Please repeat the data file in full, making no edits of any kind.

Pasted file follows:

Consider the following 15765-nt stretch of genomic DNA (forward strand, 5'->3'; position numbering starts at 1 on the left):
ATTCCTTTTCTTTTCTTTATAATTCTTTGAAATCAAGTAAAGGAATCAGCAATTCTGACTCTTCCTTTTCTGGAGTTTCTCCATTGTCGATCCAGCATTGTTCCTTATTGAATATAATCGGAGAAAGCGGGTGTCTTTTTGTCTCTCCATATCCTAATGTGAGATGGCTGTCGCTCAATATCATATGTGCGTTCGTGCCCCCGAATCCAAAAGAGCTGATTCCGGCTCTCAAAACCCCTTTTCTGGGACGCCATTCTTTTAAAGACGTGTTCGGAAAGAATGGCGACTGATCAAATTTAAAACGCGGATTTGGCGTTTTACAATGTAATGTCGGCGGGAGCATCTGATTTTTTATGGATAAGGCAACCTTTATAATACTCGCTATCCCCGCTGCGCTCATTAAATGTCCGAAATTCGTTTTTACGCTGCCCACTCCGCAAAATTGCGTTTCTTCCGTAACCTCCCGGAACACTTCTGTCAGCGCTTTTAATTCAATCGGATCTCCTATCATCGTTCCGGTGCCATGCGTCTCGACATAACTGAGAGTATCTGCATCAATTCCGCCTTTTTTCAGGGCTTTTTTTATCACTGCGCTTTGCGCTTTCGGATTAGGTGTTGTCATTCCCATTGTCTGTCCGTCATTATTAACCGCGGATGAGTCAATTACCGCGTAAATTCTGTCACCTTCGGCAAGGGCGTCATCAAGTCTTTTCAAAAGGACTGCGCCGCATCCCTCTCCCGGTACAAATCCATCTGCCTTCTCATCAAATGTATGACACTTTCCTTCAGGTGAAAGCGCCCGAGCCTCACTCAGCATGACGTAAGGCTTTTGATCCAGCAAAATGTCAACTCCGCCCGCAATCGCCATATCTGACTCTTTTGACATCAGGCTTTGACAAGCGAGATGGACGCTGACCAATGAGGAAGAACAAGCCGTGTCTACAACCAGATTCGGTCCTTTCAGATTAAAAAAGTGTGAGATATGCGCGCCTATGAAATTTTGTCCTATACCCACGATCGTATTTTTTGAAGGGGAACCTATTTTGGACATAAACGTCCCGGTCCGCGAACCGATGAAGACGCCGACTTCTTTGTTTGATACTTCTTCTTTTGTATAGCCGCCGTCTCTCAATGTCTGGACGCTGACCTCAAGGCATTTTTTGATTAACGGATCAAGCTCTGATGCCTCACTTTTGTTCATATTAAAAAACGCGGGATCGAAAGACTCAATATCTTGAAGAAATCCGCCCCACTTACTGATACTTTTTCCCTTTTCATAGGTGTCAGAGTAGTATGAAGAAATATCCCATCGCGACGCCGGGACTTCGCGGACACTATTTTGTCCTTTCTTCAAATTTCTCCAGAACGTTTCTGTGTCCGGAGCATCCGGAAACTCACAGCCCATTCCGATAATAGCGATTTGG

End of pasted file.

Consider the following 15765-nt stretch of genomic DNA (forward strand, 5'->3'; position numbering starts at 1 on the left):
ATTCCTTTTCTTTTCTTTATAATTCTTTGAAATCAAGTAAAGGAATCAGCAATTCTGACTCTTCCTTTTCTGGAGTTTCTCCATTGTCGATCCAGCATTGTTCCTTATTGAATATAATCGGAGAAAGCGGGTGTCTTTTTGTCTCTCCATATCCTAATGTGAGATGGCTGTCGCTCAATATCATATGTGCGTTCGTGCCCCCGAATCCAAAAGAGCTGATTCCGGCTCTCAAAACCCCTTTTCTGGGACGCCATTCTTTTAAAGACGTGTTCGGAAAGAATGGCGACTGATCAAATTTAAAACGCGGATTTGGCGTTTTACAATGTAATGTCGGCGGGAGCATCTGATTTTTTATGGATAAGGCAACCTTTATAATACTCGCTATCCCCGCTGCGCTCATTAAATGTCCGAAATTCGTTTTTACGCTGCCCACTCCGCAAAATTGCGTTTCTTCCGTAACCTCCCGGAACACTTCTGTCAGCGCTTTTAATTCAATCGGATCTCCTATCATCGTTCCGGTGCCATGCGTCTCGACATAACTGAGAGTATCTGCATCAATTCCGCCTTTTTTCAGGGCTTTTTTTATCACTGCGCTTTGCGCTTTCGGATTAGGTGTTGTCATTCCCATTGTCTGTCCGTCATTATTAACCGCGGATGAGTCAATTACCGCGTAAATTCTGTCACCTTCGGCAAGGGCGTCATCAAGTCTTTTCAAAAGGACTGCGCCGCATCCCTCTCCCGGTACAAATCCATCTGCCTTCTCATCAAATGTATGACACTTTCCTTCAGGTGAAAGCGCCCGAGCCTCACTCAGCATGACGTAAGGCTTTTGATCCAGCAAAATGTCAACTCCGCCCGCAATCGCCATATCTGACTCTTTTGACATCAGGCTTTGACAAGCGAGATGGACGCTGACCAATGAGGAAGAACAAGCCGTGTCTACAACCAGATTCGGTCCTTTCAGATTAAAAAAGTGTGAGATATGCGCGCCTATGAAATTTTGTCCTATACCCACGATCGTATTTTTTGAAGGGGAACCTATTTTGGACATAAACGTCCCGGTCCGCGAACCGATGAAGACGCCGACTTCTTTGTTTGATACTTCTTCTTTTGTATAGCCGCCGTCTCTCAATGTCTGGACGCTGACCTCAAGGCATTTTTTGATTAACGGATCAAGCTCTGATGCCTCACTTTTGTTCATATTAAAAAACGCGGGATCGAAAGACTCAATATCTTGAAGAAATCCGCCCCACTTACTGATACTTTTTCCCTTTTCATAGGTGTCAGAGTAGTATGAAGAAATATCCCATCGCGACGCCGGGACTTCGCGGACACTATTTTGTCCTTTCTTCAAATTTCTCCAGAACGTTTCTGTGTCCGGAGCATCCGGAAACTCACAGCCCATTCCGATAATAGCGATTTGG